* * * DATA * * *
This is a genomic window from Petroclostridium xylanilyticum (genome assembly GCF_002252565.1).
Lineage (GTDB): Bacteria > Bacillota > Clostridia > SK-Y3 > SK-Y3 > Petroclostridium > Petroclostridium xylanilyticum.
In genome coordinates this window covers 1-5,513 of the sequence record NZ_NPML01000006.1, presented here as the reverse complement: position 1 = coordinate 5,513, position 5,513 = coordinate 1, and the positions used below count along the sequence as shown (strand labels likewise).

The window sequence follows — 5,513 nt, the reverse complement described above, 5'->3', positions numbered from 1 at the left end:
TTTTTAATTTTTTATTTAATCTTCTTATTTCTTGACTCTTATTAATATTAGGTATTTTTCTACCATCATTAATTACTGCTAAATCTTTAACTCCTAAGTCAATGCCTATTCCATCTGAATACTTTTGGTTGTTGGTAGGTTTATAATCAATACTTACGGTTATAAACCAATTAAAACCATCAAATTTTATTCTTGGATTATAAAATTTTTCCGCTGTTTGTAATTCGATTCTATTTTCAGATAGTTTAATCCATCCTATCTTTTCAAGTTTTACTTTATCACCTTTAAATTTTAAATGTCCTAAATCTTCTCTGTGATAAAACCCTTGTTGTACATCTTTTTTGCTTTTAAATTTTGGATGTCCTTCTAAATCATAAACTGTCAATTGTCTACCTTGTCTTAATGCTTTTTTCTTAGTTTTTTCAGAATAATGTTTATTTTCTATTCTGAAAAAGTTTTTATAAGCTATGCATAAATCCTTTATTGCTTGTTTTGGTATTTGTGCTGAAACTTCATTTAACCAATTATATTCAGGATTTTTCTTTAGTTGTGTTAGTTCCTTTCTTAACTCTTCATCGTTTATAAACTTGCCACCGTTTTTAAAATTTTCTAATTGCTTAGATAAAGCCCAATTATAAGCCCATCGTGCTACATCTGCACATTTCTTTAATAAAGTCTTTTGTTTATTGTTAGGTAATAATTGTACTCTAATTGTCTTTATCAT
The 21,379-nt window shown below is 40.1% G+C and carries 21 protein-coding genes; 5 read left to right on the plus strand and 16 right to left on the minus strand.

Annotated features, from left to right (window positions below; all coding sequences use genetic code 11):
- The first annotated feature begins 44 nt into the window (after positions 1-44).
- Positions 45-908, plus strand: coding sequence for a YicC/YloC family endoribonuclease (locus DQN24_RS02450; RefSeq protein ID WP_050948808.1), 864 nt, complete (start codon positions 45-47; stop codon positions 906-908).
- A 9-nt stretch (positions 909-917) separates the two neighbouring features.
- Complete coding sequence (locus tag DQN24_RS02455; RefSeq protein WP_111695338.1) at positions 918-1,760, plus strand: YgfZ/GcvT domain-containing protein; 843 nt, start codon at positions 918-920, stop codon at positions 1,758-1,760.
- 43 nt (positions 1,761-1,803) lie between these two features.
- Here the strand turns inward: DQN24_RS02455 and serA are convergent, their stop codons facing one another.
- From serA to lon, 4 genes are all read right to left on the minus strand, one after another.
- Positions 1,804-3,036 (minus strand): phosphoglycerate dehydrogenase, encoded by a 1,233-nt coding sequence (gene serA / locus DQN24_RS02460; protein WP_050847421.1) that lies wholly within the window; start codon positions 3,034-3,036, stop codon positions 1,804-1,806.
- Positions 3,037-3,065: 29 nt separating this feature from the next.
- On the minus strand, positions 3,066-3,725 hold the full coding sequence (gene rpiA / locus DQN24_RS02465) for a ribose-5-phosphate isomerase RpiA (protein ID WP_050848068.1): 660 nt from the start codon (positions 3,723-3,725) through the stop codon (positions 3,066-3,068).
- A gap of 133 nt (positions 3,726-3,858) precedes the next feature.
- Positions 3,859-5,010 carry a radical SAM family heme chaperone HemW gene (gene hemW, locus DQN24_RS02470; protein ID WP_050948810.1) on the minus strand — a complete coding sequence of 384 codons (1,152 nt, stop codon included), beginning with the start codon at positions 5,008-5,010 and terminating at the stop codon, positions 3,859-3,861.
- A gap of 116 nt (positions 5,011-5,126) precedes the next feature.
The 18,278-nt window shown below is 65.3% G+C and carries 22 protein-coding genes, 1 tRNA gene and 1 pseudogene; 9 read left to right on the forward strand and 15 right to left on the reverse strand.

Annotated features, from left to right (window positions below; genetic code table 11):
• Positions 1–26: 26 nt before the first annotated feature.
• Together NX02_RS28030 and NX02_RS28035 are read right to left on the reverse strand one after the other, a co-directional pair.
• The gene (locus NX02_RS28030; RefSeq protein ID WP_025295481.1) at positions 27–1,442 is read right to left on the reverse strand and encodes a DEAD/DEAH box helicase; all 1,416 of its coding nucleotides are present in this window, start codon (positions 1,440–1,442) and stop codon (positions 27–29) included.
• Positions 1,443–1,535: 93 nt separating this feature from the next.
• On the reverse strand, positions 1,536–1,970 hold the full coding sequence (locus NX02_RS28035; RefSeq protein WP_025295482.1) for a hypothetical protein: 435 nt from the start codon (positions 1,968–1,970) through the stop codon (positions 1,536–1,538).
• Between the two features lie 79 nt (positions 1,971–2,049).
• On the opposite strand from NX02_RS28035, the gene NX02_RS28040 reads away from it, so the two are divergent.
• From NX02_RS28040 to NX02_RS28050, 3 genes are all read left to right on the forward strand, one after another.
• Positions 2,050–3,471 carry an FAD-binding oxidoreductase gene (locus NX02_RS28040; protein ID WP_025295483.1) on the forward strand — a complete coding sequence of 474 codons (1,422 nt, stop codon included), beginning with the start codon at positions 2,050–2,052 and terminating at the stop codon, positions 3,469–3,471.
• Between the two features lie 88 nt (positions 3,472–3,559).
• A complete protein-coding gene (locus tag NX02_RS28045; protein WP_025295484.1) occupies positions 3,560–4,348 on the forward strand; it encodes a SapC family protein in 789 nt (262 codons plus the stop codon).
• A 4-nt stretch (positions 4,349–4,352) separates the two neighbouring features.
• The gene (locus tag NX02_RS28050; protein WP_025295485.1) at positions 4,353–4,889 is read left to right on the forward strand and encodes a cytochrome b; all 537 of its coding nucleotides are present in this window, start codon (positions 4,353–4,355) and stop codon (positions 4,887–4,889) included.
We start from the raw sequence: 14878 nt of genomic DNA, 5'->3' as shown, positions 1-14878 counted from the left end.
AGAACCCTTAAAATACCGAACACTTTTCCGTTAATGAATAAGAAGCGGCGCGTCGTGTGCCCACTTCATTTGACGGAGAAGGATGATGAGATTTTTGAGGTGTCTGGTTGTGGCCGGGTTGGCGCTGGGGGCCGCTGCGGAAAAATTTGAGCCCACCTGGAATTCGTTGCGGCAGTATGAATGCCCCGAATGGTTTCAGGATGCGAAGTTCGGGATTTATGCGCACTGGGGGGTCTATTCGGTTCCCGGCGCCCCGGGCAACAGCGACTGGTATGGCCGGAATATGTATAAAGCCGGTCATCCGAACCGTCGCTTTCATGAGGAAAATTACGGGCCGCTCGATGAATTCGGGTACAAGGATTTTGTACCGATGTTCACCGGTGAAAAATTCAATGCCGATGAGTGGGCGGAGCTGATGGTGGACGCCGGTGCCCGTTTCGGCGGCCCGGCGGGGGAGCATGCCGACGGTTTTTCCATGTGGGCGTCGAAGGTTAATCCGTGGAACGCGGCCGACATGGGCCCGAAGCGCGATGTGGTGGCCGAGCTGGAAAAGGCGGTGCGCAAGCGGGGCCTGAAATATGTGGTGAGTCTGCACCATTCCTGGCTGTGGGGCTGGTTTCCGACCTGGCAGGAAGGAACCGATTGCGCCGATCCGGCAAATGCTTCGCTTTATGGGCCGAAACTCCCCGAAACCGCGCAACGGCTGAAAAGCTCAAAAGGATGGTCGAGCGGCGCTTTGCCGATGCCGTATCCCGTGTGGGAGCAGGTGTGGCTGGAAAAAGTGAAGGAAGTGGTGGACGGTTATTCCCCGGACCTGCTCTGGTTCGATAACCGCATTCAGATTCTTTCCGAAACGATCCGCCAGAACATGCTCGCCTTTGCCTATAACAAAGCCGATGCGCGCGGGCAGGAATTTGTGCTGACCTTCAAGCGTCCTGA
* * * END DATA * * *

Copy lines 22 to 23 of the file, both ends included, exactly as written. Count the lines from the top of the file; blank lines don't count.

Annotated features, from left to right (window positions below; genetic code table 11):
• Positions 1–26: 26 nt before the first annotated feature.